Wednesday, 9 January 2013

Delicious Death: Sophie Hannah

Another book that I read at the end of 2012! This holiday season I read A LOT OF BOOKS.

I first really came across Sophie Hannah when I saw her speak about literary crime novels a few months ago. She talked about writing puzzles and loving Agatha Christie and she pretty much had me from there. I asked for her first novel for Christmas, it arrived in my stocking and then I read it in a day.

Little Face is about new mother Alice Fancourt who comes home from her very first trip out of the house alone to find a strange baby in her two-week-old daugher's cot. Is she insane? Or is this a plot cooked up by her controlling husband - a man whose first wife died a few years ago in mysterious circumstances...?

Good plot idea, right? And rest assured, this book was GOOD. It was a thriller that actually thrilled, a book with a plot so involving that I literally couldn't put it down. And it was very, very well written. If I didn't believe in the concept before, after reading Little Face I couldn't possibly argue that there is no such thing as a crime novel that is also good literature. (Please note: I am not arguing against this for a second. Of COURSE crime novels are literature. I will defend the crime novel to the bitter death).

Hannah's very good at teasing you with details that seem mundane, until she flips them around to reveal the whole frighteningly crazy picture they build up to reveal. Alice's dull, shiny upper middle class life, in her big house with her proud husband and wealthy mother in law, steadily turns into Gulag Suburbia, everyone playing everyone else with layer upon layer of insane mind games that aren't so far from the mind games Hannah herself is playing with her readers. This is a crime novel where you aren't actually sure for quite some time whether a crime has actually been committed at all, let alone who committed it.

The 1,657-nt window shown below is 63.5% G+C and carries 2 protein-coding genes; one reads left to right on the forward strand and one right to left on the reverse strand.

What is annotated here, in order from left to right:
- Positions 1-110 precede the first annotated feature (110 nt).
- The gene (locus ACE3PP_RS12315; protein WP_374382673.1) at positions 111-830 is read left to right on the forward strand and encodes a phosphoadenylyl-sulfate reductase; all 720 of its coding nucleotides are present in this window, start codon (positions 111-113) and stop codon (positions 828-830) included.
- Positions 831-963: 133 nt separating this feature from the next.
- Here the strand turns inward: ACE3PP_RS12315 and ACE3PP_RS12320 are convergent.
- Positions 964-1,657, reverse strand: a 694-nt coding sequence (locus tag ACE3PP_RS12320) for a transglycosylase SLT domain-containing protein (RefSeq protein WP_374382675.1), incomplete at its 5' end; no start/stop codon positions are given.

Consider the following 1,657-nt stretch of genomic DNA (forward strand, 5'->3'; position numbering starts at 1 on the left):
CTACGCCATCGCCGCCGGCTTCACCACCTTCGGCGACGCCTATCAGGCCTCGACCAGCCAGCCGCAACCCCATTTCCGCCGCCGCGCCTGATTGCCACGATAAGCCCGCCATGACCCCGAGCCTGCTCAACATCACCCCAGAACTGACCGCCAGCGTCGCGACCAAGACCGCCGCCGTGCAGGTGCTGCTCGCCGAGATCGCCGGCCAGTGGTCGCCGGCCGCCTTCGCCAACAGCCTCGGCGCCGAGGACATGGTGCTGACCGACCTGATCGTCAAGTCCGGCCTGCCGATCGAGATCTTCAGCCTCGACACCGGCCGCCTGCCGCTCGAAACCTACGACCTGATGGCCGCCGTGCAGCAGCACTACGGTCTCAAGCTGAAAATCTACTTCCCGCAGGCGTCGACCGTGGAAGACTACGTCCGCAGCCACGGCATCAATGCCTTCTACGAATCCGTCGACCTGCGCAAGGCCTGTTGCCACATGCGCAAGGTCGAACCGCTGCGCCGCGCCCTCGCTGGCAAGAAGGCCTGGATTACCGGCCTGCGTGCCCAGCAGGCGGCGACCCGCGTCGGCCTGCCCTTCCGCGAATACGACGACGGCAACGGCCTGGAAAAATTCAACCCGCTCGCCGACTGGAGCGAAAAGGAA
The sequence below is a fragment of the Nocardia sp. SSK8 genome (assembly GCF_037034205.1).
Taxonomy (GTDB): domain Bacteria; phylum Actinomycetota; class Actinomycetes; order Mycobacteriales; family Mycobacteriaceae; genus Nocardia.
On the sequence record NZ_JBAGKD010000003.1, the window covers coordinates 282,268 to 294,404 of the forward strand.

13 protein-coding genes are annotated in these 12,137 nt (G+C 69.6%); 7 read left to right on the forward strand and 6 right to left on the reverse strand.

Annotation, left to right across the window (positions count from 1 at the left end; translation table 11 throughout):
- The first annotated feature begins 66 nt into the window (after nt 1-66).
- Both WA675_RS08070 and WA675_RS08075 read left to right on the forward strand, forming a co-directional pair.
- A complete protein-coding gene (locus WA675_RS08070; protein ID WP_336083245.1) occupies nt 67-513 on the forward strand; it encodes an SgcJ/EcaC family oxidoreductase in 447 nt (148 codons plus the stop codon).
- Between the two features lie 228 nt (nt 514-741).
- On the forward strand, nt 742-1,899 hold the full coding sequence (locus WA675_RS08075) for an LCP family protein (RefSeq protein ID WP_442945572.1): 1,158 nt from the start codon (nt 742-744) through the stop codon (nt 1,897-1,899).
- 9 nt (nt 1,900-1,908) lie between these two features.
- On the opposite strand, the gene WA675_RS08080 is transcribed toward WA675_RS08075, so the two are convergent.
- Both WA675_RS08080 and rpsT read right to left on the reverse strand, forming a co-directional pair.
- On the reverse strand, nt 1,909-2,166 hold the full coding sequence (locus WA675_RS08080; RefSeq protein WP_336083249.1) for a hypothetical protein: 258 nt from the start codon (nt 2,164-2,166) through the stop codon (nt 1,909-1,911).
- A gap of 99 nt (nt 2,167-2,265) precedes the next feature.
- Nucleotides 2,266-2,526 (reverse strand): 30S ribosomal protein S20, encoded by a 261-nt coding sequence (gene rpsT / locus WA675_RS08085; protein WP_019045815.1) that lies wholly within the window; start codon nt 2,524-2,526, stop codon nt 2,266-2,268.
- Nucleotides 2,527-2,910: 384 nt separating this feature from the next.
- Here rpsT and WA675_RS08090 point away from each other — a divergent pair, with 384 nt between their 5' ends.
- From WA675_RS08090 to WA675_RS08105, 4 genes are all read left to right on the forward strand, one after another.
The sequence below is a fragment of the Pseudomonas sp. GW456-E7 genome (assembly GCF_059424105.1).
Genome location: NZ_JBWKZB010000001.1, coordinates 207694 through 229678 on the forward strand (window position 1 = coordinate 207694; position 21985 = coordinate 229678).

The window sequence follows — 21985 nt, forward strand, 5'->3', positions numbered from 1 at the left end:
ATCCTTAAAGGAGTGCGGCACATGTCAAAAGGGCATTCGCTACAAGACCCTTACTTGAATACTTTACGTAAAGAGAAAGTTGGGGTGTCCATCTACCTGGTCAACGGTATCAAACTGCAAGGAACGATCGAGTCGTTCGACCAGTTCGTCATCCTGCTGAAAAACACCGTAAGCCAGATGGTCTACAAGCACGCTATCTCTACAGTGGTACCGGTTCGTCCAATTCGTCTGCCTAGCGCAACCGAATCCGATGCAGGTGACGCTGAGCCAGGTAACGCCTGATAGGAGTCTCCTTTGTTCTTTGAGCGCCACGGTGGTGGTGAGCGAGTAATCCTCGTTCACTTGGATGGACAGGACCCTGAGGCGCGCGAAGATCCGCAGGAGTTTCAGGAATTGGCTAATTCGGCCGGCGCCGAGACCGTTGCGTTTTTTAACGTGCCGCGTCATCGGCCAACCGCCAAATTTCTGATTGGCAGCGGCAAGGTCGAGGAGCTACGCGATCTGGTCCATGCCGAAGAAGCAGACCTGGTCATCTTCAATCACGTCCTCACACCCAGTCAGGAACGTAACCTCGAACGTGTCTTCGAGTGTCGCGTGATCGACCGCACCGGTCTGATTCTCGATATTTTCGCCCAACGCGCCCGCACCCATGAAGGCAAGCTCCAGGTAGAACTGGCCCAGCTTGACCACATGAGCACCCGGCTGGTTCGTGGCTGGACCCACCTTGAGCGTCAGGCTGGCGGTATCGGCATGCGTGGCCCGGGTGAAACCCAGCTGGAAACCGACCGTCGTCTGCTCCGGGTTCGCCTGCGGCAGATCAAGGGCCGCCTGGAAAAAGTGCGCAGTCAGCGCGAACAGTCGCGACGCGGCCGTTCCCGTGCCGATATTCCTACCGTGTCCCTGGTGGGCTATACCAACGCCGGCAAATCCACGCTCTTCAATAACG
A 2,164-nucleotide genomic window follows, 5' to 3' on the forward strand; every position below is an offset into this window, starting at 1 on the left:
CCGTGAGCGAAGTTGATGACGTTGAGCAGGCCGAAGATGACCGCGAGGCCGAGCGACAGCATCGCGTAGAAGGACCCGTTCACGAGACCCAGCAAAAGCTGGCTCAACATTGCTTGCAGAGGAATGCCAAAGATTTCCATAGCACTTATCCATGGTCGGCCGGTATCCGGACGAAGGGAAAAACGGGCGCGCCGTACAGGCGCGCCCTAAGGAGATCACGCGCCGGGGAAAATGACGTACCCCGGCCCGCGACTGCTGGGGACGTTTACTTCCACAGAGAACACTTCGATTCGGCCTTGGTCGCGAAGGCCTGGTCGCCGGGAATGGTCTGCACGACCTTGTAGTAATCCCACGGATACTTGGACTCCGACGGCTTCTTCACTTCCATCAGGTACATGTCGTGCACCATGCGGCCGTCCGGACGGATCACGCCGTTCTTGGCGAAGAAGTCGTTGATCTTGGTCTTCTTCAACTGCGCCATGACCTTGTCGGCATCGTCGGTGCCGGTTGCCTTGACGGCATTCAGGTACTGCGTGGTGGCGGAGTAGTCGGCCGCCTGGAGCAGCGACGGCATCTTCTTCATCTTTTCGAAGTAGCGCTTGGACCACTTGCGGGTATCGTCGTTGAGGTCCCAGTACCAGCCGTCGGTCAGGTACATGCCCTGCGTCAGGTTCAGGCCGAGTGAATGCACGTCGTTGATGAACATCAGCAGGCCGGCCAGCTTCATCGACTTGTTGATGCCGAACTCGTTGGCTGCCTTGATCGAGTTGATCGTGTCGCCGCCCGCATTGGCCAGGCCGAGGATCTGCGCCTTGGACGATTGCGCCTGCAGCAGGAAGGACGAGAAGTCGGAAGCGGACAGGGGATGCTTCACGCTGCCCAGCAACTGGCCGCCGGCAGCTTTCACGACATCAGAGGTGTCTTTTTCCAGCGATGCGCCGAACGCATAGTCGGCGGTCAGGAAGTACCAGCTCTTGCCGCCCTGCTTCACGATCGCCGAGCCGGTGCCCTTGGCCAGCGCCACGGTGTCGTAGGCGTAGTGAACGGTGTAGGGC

Even the police are scarily fallible, both of the main detectives personable but deeply flawed characters who get involved in a weird love triangle with Alice that gets steadily more strange and awkward as the novel goes on. Hannah's very interested in how people interact with each other, the emotional motives behind every action that a person makes. It's a psychological story with an intensely inward-looking plot, and it absolutely works. I tore through it like a storm.

The only flaw I could find was in the ending. Little Face has a twist in its tale, but whereas there are books (see Before I Go To Sleep) where the twist has you running through the house yelling I KNEW IT! I KNEW IT! I AM FABULOUS!, there are also books where you stop, stare blankly ahead of yourself and go, wait, what? Little Face, for me, was one of the second kind. The conclusion was objectively very clever, but it smacked me in the face with a spin on events that I didn't totally like. Some characters didn't get the resolution I'd hoped for for them (or, in other cases, the retribution), and the ending left me feeling a bit thwarted. I suspect, though, that my reaction to the reveal comes from the fact that I was enjoying the book and its characters so very much that I got carried away and started writing my own ending in my head, and when Hannah's perfectly good one (inevitably) didn't match mine it confused me. I mean, I love Dorothy Sayers but I am still mad at her for making the wrong person the murderer in The Documents in the Case, ten years after I first read it. Not that I think the wrong person did it here, but... you get what I mean. I have difficulty turning off the 'writer' part of my brain sometimes.

Nonetheless, god does Sophie Hannah write well, and god is she a sneaky plotter. This was great, and I need all of her other books immediately.

4 stars

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